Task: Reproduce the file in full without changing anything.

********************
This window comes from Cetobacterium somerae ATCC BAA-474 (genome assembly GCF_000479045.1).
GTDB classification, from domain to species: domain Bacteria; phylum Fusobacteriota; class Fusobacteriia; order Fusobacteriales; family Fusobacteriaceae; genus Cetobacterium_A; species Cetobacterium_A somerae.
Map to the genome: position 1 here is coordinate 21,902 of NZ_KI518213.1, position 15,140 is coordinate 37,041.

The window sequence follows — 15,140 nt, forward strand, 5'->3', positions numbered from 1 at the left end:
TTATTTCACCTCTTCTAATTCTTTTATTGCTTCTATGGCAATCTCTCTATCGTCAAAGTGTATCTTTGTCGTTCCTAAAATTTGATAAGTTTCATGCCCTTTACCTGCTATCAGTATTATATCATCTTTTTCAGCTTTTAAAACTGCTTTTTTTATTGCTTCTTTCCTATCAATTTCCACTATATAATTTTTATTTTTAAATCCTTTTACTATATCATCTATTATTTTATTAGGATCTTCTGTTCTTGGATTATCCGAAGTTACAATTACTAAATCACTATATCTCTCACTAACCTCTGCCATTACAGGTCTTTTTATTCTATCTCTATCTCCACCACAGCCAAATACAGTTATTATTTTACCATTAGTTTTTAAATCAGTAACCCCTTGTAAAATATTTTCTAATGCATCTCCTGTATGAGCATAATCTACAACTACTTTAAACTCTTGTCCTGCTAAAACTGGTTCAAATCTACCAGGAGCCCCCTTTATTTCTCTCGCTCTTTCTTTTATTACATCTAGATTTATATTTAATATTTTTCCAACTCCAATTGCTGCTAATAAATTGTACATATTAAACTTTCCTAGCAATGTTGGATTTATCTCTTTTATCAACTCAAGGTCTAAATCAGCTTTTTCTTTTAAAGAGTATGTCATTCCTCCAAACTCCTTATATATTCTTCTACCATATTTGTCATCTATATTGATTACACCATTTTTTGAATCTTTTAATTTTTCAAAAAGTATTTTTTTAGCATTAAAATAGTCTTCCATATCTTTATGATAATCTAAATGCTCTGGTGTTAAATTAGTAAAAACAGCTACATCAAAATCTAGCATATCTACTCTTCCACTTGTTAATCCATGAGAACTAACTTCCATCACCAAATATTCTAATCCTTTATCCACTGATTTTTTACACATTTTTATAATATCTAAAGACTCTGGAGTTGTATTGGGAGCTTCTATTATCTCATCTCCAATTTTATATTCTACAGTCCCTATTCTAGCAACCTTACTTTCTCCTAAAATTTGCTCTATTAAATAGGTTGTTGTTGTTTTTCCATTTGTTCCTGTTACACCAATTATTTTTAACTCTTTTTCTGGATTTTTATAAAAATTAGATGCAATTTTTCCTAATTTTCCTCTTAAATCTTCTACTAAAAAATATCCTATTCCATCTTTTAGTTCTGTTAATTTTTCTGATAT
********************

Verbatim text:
This window comes from Cetobacterium somerae ATCC BAA-474 (genome assembly GCF_000479045.1).
GTDB classification, from domain to species: domain Bacteria; phylum Fusobacteriota; class Fusobacteriia; order Fusobacteriales; family Fusobacteriaceae; genus Cetobacterium_A; species Cetobacterium_A somerae.
Map to the genome: position 1 here is coordinate 21,902 of NZ_KI518213.1, position 15,140 is coordinate 37,041.

The window sequence follows — 15,140 nt, forward strand, 5'->3', positions numbered from 1 at the left end:
TTATTTCACCTCTTCTAATTCTTTTATTGCTTCTATGGCAATCTCTCTATCGTCAAAGTGTATCTTTGTCGTTCCTAAAATTTGATAAGTTTCATGCCCTTTACCTGCTATCAGTATTATATCATCTTTTTCAGCTTTTAAAACTGCTTTTTTTATTGCTTCTTTCCTATCAATTTCCACTATATAATTTTTATTTTTAAATCCTTTTACTATATCATCTATTATTTTATTAGGATCTTCTGTTCTTGGATTATCCGAAGTTACAATTACTAAATCACTATATCTCTCACTAACCTCTGCCATTACAGGTCTTTTTATTCTATCTCTATCTCCACCACAGCCAAATACAGTTATTATTTTACCATTAGTTTTTAAATCAGTAACCCCTTGTAAAATATTTTCTAATGCATCTCCTGTATGAGCATAATCTACAACTACTTTAAACTCTTGTCCTGCTAAAACTGGTTCAAATCTACCAGGAGCCCCCTTTATTTCTCTCGCTCTTTCTTTTATTACATCTAGATTTATATTTAATATTTTTCCAACTCCAATTGCTGCTAATAAATTGTACATATTAAACTTTCCTAGCAATGTTGGATTTATCTCTTTTATCAACTCAAGGTCTAAATCAGCTTTTTCTTTTAAAGAGTATGTCATTCCTCCAAACTCCTTATATATTCTTCTACCATATTTGTCATCTATATTGATTACACCATTTTTTGAATCTTTTAATTTTTCAAAAAGTATTTTTTTAGCATTAAAATAGTCTTCCATATCTTTATGATAATCTAAATGCTCTGGTGTTAAATTAGTAAAAACAGCTACATCAAAATCTAGCATATCTACTCTTCCACTTGTTAATCCATGAGAACTAACTTCCATCACCAAATATTCTAATCCTTTATCCACTGATTTTTTACACATTTTTATAATATCTAAAGACTCTGGAGTTGTATTGGGAGCTTCTATTATCTCATCTCCAATTTTATATTCTACAGTCCCTATTCTAGCAACCTTACTTTCTCCTAAAATTTGCTCTATTAAATAGGTTGTTGTTGTTTTTCCATTTGTTCCTGTTACACCAATTATTTTTAACTCTTTTTCTGGATTTTTATAAAAATTAGATGCAATTTTTCCTAATTTTCCTCTTAAATCTTCTACTAAAAAATATCCTATTCCATCTTTTAGTTCTGTTAATTTTTCTGATAT